Teacher perspectives on VR and AR technology

Proper support, a vision from leadership, and a strong implementation process can make the use of technology more valuable to teachers, but what about those technologies that are only just beginning to be adopted in the classroom: augmented reality (AR) and virtual reality (VR) are now both on the horizon as the education landscape changes. What considerations do educators have about these new advances? 

Many teachers, even though they don’t think it’s going to revolutionize education (Fransson, Holmberg & Westelius, 2020), see the benefits of using VR or AR and agree there is potential with both because they can generate interest in learners: make learning more fun and engaging, help learners visualise and understand abstract or complex concepts and processes, make learning more experiential (Alalwan et al., 2020; Fransson, Holmberg & Westelius, 2020) and even enhance the status of teachers’ and their work (Fransson, Holmberg & Westelius, 2020).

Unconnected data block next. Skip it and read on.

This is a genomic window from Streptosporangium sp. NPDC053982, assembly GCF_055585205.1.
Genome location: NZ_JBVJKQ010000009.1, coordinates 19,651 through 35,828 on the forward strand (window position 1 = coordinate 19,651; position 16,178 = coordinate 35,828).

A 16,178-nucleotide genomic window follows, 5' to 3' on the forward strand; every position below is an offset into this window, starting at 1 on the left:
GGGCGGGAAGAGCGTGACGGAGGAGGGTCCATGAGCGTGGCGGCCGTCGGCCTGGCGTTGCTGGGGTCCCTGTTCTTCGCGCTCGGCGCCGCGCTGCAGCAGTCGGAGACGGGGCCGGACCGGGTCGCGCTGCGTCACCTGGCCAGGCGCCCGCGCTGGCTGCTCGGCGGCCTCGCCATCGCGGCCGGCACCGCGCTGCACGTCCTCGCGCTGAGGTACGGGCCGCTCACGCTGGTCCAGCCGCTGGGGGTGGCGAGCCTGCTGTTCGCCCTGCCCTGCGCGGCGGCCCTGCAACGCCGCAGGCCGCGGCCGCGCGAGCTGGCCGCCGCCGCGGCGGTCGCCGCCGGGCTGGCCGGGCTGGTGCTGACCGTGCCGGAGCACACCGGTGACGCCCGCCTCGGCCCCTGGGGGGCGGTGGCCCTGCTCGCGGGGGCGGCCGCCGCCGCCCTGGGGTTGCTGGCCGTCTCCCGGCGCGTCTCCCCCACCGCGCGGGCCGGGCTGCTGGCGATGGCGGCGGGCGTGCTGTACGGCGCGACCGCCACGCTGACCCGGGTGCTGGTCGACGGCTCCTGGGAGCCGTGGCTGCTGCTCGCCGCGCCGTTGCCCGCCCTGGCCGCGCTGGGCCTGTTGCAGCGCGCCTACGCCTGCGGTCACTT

When teachers’ concerns about and challenges of using technology are addressed, it’s possible for the benefits to materialize. Let’s take a look at what teacher research can tell us. 

The figure below from Alalwan et al. (2020) shows the challenges teachers in the study experienced with VR and AR.

In Fransson, Holmberg & Westelius (2020), the list of challenges and concerns is similar to that in the above study:

  • Lack of economic resources to purchase the hardware and software
  • Worries about technical issues and availability of technical support
  • Time needed to learn the technology and the need for professional development
  • Possible lack of focus by students who might get distracted from the learning content by the VR experience itself
  • Organisational challenges such as suitable teaching environment, availability of sufficient devices, teachers and support
  • Issues related to curricula, syllabuses and expected learning outcome (e.g. how to integrate VR meaningfully into the curriculum and align with learning outcomes).

Other studies have found similar benefits and challenges (Dunleavy, Dede & Mitchell, 2008; Patterson & Han, 2019; McMurtrie, 2019).